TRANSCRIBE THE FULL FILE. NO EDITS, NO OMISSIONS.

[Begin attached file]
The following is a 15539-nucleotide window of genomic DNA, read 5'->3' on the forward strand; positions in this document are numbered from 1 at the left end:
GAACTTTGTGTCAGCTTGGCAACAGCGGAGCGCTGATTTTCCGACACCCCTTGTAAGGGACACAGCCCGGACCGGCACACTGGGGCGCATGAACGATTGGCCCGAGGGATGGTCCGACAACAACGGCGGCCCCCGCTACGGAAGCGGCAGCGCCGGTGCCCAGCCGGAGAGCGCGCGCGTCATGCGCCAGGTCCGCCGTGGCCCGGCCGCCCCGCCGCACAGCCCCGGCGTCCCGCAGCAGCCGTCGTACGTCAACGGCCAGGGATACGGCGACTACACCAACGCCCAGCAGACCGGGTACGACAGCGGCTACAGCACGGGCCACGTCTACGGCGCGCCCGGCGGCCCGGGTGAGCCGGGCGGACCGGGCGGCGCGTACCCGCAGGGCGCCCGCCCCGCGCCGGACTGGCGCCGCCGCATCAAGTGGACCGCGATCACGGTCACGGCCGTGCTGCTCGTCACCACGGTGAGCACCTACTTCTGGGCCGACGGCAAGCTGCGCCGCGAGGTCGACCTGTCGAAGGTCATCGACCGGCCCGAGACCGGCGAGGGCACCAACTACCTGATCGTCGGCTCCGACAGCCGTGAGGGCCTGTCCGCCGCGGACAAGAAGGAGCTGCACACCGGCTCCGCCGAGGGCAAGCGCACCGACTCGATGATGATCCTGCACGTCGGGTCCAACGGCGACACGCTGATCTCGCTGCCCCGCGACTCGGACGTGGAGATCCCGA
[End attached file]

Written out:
The following is a 15539-nucleotide window of genomic DNA, read 5'->3' on the forward strand; positions in this document are numbered from 1 at the left end:
GAACTTTGTGTCAGCTTGGCAACAGCGGAGCGCTGATTTTCCGACACCCCTTGTAAGGGACACAGCCCGGACCGGCACACTGGGGCGCATGAACGATTGGCCCGAGGGATGGTCCGACAACAACGGCGGCCCCCGCTACGGAAGCGGCAGCGCCGGTGCCCAGCCGGAGAGCGCGCGCGTCATGCGCCAGGTCCGCCGTGGCCCGGCCGCCCCGCCGCACAGCCCCGGCGTCCCGCAGCAGCCGTCGTACGTCAACGGCCAGGGATACGGCGACTACACCAACGCCCAGCAGACCGGGTACGACAGCGGCTACAGCACGGGCCACGTCTACGGCGCGCCCGGCGGCCCGGGTGAGCCGGGCGGACCGGGCGGCGCGTACCCGCAGGGCGCCCGCCCCGCGCCGGACTGGCGCCGCCGCATCAAGTGGACCGCGATCACGGTCACGGCCGTGCTGCTCGTCACCACGGTGAGCACCTACTTCTGGGCCGACGGCAAGCTGCGCCGCGAGGTCGACCTGTCGAAGGTCATCGACCGGCCCGAGACCGGCGAGGGCACCAACTACCTGATCGTCGGCTCCGACAGCCGTGAGGGCCTGTCCGCCGCGGACAAGAAGGAGCTGCACACCGGCTCCGCCGAGGGCAAGCGCACCGACTCGATGATGATCCTGCACGTCGGGTCCAACGGCGACACGCTGATCTCGCTGCCCCGCGACTCGGACGTGGAGATCCCGA